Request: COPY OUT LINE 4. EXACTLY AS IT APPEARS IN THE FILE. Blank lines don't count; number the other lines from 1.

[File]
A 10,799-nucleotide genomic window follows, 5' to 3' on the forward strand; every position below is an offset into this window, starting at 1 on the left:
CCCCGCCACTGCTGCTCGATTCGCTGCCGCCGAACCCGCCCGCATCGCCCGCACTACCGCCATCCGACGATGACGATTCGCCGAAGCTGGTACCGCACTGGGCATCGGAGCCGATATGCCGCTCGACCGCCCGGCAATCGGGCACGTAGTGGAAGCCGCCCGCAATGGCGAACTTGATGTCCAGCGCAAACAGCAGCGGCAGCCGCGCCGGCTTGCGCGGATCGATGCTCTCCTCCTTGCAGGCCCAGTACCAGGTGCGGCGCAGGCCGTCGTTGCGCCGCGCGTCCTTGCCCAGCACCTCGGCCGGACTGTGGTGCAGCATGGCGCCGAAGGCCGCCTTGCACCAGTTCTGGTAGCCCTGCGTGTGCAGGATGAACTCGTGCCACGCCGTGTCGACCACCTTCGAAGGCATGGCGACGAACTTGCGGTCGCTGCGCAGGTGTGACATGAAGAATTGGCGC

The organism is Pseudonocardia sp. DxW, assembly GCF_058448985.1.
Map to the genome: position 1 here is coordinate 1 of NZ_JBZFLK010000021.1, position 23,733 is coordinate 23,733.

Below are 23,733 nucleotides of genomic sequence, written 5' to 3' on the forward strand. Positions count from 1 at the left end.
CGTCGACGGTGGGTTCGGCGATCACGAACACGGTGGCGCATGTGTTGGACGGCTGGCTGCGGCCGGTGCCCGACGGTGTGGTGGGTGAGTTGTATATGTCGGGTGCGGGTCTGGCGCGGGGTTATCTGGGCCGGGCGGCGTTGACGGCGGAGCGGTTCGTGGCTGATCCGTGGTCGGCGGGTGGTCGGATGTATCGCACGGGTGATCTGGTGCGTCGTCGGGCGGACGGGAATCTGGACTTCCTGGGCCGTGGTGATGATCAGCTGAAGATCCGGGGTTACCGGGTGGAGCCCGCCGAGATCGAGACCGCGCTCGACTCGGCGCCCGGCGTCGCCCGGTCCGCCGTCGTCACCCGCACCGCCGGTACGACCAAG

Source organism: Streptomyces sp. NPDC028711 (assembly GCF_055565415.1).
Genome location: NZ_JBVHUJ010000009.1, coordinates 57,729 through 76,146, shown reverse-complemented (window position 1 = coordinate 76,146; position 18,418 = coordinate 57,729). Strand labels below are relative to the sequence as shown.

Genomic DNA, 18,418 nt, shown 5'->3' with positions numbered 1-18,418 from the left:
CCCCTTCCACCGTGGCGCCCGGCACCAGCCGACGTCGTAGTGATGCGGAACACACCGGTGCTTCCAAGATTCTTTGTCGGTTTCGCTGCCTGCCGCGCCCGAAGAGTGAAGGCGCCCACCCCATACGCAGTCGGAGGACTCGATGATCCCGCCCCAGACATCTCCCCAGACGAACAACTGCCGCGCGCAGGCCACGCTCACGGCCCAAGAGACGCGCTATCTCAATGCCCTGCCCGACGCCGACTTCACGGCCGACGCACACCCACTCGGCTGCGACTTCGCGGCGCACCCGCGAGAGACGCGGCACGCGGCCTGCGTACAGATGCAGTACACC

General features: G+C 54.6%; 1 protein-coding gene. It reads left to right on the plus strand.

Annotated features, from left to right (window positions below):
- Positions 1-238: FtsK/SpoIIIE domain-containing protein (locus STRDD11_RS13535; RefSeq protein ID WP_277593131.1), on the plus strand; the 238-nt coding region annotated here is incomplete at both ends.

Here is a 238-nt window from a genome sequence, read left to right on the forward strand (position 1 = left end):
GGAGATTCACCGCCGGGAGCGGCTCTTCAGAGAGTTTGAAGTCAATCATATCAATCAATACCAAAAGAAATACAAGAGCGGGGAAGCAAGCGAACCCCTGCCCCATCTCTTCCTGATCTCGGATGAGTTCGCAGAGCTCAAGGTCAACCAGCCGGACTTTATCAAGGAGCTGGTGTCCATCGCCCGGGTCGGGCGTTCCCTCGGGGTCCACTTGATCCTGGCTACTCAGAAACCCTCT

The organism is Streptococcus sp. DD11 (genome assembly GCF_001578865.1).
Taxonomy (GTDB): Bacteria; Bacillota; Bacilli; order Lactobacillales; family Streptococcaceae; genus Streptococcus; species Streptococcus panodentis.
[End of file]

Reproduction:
Map to the genome: position 1 here is coordinate 1 of NZ_JBZFLK010000021.1, position 23,733 is coordinate 23,733.